Ten years ago, the Great East Japan Earthquake, tsunami and nuclear disaster was dominating news cycles around the world, with desperate imagery of chaos and uncertainty capturing our attention. The disaster sent shockwaves across the nation and beyond, igniting a host of public debates about the future of Japan while bringing new insights to long-standing discourses in light of the new post-disaster reality. While the disaster may have bolstered neo-conservative imaginations of national strength and harmony, greater engagement with new values emerged along with desires for further pluralism of choices, and prosperity beyond traditional markers of growth. These included the coinciding processes of anti-nuclear protests and reinvigoration of grassroots movements, growing interest in rural migration, slow life movements and sustainability, and general reflections of happiness and well-being in 21st century Japan. Alongside these national discourses and engagement with global development trends, the disaster also promoted intense localism, with post-disaster recovery principles highlighting the central role of affected citizens and communities in directing the recovery and shaping their own futures.
The formal aspects of the post-disaster recovery, such as re-establishment of housing, services and infrastructure, are reaching their conclusion in a majority of the affected locations across the Tōhoku region. Attention to 3/11 today is primarily confined to the anniversary events, but many of the impacts of the disaster have been persistent over the last ten years, and still felt daily by communities and individuals across the region.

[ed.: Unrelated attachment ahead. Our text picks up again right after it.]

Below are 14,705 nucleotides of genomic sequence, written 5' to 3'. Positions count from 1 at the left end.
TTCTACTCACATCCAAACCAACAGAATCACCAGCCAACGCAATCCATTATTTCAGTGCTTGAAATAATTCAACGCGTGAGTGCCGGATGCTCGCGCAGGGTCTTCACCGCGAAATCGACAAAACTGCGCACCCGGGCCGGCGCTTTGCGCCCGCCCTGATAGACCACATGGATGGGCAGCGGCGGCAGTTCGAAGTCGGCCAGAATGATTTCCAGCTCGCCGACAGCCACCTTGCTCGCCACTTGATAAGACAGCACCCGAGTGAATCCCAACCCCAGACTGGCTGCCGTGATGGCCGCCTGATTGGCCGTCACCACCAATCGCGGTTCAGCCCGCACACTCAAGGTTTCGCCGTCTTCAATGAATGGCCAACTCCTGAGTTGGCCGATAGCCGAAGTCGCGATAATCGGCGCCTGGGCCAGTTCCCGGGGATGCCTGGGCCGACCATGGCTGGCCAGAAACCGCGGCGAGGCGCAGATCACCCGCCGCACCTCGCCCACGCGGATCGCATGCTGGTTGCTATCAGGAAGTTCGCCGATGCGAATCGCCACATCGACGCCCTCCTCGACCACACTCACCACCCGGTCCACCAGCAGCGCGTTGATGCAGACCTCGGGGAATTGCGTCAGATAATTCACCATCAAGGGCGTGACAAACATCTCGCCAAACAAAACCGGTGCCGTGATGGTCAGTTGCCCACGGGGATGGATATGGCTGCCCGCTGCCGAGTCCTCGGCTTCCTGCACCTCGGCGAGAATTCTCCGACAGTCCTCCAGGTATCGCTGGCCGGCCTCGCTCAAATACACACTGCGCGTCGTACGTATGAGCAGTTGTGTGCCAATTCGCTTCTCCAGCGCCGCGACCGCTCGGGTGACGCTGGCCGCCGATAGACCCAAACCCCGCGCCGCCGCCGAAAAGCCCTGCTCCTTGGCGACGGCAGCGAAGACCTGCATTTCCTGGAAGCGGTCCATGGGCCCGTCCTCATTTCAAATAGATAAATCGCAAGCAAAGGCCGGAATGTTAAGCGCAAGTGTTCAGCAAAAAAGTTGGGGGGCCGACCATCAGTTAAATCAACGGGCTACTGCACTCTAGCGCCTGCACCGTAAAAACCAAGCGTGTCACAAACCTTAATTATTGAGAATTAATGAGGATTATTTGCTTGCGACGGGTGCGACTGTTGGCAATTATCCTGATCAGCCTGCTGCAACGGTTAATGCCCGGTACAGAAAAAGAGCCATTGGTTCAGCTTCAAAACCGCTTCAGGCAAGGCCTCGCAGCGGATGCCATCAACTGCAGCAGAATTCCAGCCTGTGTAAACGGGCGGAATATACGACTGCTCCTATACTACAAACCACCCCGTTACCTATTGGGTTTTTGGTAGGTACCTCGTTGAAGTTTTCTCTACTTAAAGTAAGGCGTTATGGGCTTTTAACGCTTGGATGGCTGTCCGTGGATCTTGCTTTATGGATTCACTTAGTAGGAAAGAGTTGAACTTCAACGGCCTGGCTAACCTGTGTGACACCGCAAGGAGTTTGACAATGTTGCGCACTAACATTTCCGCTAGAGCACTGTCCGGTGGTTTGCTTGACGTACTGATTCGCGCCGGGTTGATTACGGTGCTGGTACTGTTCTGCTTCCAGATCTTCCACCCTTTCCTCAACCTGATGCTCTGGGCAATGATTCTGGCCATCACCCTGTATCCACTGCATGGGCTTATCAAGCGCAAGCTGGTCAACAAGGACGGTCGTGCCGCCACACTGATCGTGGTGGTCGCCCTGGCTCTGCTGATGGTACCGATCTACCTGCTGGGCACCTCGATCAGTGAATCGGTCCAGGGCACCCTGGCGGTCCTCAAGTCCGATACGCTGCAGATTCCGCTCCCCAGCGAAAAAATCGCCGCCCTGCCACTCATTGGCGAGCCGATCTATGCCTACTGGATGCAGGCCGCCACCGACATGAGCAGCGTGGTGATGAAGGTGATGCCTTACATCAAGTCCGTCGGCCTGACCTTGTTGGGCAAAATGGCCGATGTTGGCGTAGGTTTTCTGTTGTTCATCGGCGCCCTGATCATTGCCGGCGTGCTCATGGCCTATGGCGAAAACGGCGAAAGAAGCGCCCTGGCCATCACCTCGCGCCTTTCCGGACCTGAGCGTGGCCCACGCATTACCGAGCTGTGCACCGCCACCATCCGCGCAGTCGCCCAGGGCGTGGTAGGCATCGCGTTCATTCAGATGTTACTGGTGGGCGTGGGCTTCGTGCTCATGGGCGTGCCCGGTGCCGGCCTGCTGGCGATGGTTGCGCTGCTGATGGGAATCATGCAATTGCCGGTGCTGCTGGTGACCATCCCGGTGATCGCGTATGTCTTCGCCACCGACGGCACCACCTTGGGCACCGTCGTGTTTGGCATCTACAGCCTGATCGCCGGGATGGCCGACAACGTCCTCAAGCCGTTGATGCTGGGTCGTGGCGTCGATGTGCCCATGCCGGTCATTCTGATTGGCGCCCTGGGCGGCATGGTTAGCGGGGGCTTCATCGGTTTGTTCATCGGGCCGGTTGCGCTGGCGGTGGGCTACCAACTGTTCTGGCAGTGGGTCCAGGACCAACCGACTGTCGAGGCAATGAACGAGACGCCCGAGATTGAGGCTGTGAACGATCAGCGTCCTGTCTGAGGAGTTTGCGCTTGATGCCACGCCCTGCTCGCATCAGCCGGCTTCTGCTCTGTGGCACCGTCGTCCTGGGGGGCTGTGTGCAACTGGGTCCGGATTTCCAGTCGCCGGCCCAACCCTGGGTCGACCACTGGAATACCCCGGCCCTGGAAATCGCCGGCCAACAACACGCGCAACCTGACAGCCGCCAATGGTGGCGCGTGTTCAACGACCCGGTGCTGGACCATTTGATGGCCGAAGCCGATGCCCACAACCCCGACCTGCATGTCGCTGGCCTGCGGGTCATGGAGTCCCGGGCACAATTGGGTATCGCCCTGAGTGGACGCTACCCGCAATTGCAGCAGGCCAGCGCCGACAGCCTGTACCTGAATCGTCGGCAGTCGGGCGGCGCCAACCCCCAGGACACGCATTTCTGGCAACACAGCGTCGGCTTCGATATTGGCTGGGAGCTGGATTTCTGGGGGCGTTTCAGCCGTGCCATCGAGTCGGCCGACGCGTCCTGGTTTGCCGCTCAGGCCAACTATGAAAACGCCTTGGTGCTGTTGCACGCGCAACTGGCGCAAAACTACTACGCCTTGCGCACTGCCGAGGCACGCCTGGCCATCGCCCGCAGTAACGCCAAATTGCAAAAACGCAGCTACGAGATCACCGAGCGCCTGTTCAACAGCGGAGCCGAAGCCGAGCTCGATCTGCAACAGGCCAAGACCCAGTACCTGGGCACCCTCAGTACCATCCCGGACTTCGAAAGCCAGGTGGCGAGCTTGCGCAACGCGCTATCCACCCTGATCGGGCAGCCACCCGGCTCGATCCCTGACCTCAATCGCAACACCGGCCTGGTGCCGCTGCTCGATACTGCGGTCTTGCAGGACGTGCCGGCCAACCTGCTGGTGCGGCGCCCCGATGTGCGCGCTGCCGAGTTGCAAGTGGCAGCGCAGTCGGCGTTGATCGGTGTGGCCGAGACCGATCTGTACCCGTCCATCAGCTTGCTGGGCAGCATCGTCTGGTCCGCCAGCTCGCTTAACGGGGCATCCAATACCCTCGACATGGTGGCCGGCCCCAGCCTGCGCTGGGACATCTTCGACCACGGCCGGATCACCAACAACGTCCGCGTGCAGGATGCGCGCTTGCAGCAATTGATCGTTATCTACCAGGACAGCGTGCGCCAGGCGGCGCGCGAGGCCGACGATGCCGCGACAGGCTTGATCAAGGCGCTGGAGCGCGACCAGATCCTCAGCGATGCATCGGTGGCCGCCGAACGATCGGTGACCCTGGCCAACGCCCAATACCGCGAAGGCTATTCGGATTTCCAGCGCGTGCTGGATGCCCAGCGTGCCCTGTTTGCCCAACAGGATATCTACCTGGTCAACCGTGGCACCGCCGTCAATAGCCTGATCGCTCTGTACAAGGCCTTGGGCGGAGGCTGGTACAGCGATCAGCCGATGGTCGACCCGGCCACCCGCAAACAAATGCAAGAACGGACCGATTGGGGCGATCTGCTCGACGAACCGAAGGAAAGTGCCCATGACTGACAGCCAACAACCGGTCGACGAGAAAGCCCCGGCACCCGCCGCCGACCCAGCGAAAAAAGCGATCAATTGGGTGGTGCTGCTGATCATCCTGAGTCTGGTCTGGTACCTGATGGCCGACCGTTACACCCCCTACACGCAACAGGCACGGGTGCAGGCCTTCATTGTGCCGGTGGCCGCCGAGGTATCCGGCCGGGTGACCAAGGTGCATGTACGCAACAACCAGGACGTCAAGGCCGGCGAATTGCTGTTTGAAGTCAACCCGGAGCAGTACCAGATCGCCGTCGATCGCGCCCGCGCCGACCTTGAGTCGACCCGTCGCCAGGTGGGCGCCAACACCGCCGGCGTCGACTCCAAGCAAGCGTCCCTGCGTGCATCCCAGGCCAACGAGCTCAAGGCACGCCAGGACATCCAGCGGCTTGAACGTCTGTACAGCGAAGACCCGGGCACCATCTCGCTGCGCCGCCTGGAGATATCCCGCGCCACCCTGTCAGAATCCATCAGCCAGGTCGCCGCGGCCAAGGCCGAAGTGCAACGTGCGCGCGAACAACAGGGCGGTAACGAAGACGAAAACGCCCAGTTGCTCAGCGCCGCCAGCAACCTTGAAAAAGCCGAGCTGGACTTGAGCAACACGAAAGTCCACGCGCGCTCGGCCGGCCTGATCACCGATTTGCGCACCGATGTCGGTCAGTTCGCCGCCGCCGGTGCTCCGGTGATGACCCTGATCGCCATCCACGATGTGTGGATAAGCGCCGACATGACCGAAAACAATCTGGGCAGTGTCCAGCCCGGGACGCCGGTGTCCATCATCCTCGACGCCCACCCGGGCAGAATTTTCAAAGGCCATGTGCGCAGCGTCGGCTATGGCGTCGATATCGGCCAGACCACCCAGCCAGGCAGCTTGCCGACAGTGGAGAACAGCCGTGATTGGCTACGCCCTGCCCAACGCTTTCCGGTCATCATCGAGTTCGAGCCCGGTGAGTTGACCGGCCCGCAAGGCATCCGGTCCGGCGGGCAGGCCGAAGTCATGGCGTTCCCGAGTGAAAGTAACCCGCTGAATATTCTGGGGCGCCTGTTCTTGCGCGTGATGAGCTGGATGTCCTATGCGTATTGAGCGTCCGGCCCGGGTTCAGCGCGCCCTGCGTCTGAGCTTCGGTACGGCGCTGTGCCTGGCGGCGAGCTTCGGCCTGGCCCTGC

In this special online series, we invite anthropologists to share their thoughts and research on the Tōhoku experience over the last ten years. The topic and focus of contributions is free, but in order to illustrate the long-term and profound nature of the impact the disaster has had on the affected communities, and Japan as a whole, we are particularly interested in ethnographic reflections, creative methodologies and research carried out at later stages in the ten-year period.
We will make a selection of the proposed pieces that will be published on the JAWS website on a monthly basis over the latter half of 2021. The schedule for the publication of the series will be announced once the selection has been made. Please send a 200-word abstract to us by 30.4.2021 along with your name, affiliation and contact details to firstname.lastname@example.org.
The final submissions should be 800-1500 words and will be published on the JAWS website in 2021 and included in the next newsletter. Once the selection of papers is finalised, we will work with contributors to arrange precise deadlines and publication times.